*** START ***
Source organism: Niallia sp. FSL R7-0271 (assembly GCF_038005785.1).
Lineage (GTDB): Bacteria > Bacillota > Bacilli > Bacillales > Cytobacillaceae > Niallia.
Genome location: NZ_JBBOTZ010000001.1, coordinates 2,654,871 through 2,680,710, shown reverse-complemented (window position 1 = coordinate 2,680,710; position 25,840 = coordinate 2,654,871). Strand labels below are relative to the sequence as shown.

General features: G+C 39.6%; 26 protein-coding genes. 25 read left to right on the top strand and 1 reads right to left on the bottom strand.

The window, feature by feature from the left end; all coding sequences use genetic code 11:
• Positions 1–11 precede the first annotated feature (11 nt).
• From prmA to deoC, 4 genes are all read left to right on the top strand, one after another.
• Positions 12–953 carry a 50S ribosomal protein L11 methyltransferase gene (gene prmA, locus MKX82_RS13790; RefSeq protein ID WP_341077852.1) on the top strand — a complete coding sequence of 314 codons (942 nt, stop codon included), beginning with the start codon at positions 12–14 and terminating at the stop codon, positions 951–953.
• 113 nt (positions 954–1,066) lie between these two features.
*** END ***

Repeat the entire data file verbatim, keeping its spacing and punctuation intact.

Source organism: Niallia sp. FSL R7-0271 (assembly GCF_038005785.1).
Lineage (GTDB): Bacteria > Bacillota > Bacilli > Bacillales > Cytobacillaceae > Niallia.
Genome location: NZ_JBBOTZ010000001.1, coordinates 2,654,871 through 2,680,710, shown reverse-complemented (window position 1 = coordinate 2,680,710; position 25,840 = coordinate 2,654,871). Strand labels below are relative to the sequence as shown.

General features: G+C 39.6%; 26 protein-coding genes. 25 read left to right on the top strand and 1 reads right to left on the bottom strand.

The window, feature by feature from the left end; all coding sequences use genetic code 11:
• Positions 1–11 precede the first annotated feature (11 nt).
• From prmA to deoC, 4 genes are all read left to right on the top strand, one after another.
• Positions 12–953 carry a 50S ribosomal protein L11 methyltransferase gene (gene prmA, locus MKX82_RS13790; RefSeq protein ID WP_341077852.1) on the top strand — a complete coding sequence of 314 codons (942 nt, stop codon included), beginning with the start codon at positions 12–14 and terminating at the stop codon, positions 951–953.
• 113 nt (positions 954–1,066) lie between these two features.